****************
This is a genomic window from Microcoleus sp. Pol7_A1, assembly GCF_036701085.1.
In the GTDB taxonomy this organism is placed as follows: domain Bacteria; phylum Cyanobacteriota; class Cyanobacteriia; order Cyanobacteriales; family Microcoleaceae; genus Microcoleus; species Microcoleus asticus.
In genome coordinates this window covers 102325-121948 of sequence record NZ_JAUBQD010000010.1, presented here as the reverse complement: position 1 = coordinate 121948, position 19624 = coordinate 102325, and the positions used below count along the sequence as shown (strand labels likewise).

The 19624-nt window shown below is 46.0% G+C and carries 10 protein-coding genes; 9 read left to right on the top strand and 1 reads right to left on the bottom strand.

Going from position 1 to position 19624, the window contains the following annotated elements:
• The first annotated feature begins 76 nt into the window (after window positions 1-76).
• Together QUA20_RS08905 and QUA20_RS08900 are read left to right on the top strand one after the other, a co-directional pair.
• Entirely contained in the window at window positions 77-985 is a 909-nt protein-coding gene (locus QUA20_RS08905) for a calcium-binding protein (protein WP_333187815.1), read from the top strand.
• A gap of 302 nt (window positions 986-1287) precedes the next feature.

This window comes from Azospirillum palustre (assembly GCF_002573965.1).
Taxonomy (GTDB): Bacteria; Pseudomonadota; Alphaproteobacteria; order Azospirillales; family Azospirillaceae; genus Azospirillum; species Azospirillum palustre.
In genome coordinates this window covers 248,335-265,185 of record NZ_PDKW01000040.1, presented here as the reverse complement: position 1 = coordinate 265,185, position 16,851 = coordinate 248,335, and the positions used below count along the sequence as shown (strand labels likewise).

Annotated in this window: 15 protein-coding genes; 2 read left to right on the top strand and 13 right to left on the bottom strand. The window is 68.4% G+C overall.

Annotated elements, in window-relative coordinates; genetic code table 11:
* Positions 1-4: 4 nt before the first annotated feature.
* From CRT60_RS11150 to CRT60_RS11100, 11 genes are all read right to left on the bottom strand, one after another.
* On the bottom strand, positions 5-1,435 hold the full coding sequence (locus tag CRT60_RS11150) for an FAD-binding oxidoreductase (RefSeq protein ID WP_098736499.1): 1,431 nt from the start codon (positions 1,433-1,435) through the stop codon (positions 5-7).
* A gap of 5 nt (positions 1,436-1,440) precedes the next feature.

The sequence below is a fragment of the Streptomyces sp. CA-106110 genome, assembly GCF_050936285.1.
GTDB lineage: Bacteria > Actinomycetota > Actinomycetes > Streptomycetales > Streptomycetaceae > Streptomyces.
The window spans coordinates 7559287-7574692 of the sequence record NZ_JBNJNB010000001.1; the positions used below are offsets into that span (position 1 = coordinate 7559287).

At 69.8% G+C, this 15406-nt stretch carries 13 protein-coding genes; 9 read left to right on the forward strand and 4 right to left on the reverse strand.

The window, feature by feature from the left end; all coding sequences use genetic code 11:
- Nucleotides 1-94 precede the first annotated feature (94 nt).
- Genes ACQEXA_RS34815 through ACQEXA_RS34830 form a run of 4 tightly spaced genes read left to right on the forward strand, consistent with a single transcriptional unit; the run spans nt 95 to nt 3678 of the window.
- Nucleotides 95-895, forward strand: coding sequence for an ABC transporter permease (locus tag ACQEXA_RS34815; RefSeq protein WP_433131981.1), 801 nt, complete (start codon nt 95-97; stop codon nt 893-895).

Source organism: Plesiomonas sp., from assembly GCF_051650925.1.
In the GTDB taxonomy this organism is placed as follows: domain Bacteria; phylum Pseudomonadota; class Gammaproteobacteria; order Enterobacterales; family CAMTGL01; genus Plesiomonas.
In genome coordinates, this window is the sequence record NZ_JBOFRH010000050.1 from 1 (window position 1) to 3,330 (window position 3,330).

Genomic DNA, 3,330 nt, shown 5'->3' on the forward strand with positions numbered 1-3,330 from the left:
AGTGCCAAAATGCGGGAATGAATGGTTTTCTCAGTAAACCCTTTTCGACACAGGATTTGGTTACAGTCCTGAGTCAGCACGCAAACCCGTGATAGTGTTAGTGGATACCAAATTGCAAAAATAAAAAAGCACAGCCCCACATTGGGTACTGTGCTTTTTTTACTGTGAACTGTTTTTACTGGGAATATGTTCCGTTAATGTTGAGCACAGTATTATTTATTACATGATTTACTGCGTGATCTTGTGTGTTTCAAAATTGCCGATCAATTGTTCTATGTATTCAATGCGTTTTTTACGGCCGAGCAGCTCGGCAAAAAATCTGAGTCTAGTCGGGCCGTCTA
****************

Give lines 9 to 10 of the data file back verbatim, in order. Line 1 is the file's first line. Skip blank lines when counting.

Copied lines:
• A gap of 302 nt (window positions 986-1287) precedes the next feature.

This window comes from Azospirillum palustre (assembly GCF_002573965.1).